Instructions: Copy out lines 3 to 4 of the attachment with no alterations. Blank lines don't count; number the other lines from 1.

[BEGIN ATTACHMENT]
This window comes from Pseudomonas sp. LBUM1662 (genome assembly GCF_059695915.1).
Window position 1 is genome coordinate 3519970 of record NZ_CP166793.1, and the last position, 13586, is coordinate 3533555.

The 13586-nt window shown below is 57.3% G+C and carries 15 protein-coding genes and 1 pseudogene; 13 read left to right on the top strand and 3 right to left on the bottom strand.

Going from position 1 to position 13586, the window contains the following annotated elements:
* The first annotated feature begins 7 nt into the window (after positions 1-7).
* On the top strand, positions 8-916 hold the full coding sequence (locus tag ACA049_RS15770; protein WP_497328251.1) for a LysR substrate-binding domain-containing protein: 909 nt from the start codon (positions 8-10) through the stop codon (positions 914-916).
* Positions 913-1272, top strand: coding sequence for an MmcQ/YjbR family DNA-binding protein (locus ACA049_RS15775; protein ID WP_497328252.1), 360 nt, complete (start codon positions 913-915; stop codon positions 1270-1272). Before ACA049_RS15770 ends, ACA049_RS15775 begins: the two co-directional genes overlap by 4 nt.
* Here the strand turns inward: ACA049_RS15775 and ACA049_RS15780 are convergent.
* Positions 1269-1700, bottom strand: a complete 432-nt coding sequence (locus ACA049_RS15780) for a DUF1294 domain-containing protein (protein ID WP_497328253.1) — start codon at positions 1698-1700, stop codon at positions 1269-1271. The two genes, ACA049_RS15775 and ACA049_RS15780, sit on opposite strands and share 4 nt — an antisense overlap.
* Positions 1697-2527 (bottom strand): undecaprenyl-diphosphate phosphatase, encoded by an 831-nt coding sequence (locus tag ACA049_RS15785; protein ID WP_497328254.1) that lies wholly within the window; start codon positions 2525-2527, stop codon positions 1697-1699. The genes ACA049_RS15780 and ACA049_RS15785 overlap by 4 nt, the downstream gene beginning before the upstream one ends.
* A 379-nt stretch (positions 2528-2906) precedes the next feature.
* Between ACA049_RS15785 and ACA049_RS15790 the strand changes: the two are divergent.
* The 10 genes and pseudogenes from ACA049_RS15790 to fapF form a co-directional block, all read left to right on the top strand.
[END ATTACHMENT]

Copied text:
The 13586-nt window shown below is 57.3% G+C and carries 15 protein-coding genes and 1 pseudogene; 13 read left to right on the top strand and 3 right to left on the bottom strand.

Going from position 1 to position 13586, the window contains the following annotated elements: